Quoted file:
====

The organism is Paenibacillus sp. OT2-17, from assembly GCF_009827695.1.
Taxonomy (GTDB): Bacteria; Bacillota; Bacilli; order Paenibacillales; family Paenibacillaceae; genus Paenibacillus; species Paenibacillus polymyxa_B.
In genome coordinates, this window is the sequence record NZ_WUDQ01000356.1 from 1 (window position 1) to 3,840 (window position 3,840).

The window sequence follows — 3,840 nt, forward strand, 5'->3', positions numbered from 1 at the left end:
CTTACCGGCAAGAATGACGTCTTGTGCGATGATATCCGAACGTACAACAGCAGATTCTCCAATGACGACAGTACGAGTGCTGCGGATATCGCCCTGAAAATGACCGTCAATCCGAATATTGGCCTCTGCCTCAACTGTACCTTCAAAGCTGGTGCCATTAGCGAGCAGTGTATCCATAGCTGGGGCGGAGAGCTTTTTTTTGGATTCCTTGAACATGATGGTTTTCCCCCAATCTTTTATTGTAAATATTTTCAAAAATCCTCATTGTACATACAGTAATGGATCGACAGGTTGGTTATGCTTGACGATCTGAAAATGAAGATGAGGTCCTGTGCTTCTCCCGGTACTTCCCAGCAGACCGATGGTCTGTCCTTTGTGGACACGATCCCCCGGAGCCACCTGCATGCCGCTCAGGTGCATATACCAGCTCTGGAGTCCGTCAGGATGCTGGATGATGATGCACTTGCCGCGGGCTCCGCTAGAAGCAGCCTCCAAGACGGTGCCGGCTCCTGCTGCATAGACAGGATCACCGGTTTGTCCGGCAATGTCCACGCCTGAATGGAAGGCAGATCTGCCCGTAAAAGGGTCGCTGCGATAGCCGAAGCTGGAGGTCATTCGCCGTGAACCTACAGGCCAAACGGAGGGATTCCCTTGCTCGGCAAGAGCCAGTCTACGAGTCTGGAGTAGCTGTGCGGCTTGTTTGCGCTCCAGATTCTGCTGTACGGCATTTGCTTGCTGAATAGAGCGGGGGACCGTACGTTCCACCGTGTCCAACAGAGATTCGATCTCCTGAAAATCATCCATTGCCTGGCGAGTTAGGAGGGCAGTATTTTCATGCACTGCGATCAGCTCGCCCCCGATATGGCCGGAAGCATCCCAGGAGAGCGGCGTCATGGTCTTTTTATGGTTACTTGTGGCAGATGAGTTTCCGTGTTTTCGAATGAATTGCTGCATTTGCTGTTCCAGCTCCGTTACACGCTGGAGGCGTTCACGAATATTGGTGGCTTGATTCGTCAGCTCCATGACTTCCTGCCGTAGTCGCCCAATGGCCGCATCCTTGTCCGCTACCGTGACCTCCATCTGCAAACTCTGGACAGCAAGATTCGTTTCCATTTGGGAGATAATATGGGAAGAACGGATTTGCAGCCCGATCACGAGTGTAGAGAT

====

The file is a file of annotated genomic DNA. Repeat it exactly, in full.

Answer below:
The organism is Paenibacillus sp. OT2-17, from assembly GCF_009827695.1.
Taxonomy (GTDB): Bacteria; Bacillota; Bacilli; order Paenibacillales; family Paenibacillaceae; genus Paenibacillus; species Paenibacillus polymyxa_B.
In genome coordinates, this window is the sequence record NZ_WUDQ01000356.1 from 1 (window position 1) to 3,840 (window position 3,840).

The window sequence follows — 3,840 nt, forward strand, 5'->3', positions numbered from 1 at the left end:
CTTACCGGCAAGAATGACGTCTTGTGCGATGATATCCGAACGTACAACAGCAGATTCTCCAATGACGACAGTACGAGTGCTGCGGATATCGCCCTGAAAATGACCGTCAATCCGAATATTGGCCTCTGCCTCAACTGTACCTTCAAAGCTGGTGCCATTAGCGAGCAGTGTATCCATAGCTGGGGCGGAGAGCTTTTTTTTGGATTCCTTGAACATGATGGTTTTCCCCCAATCTTTTATTGTAAATATTTTCAAAAATCCTCATTGTACATACAGTAATGGATCGACAGGTTGGTTATGCTTGACGATCTGAAAATGAAGATGAGGTCCTGTGCTTCTCCCGGTACTTCCCAGCAGACCGATGGTCTGTCCTTTGTGGACACGATCCCCCGGAGCCACCTGCATGCCGCTCAGGTGCATATACCAGCTCTGGAGTCCGTCAGGATGCTGGATGATGATGCACTTGCCGCGGGCTCCGCTAGAAGCAGCCTCCAAGACGGTGCCGGCTCCTGCTGCATAGACAGGATCACCGGTTTGTCCGGCAATGTCCACGCCTGAATGGAAGGCAGATCTGCCCGTAAAAGGGTCGCTGCGATAGCCGAAGCTGGAGGTCATTCGCCGTGAACCTACAGGCCAAACGGAGGGATTCCCTTGCTCGGCAAGAGCCAGTCTACGAGTCTGGAGTAGCTGTGCGGCTTGTTTGCGCTCCAGATTCTGCTGTACGGCATTTGCTTGCTGAATAGAGCGGGGGACCGTACGTTCCACCGTGTCCAACAGAGATTCGATCTCCTGAAAATCATCCATTGCCTGGCGAGTTAGGAGGGCAGTATTTTCATGCACTGCGATCAGCTCGCCCCCGATATGGCCGGAAGCATCCCAGGAGAGCGGCGTCATGGTCTTTTTATGGTTACTTGTGGCAGATGAGTTTCCGTGTTTTCGAATGAATTGCTGCATTTGCTGTTCCAGCTCCGTTACACGCTGGAGGCGTTCACGAATATTGGTGGCTTGATTCGTCAGCTCCATGACTTCCTGCCGTAGTCGCCCAATGGCCGCATCCTTGTCCGCTACCGTGACCTCCATCTGCAAACTCTGGACAGCAAGATTCGTTTCCATTTGGGAGATAATATGGGAAGAACGGATTTGCAGCCCGATCACGAGTGTAGAGAT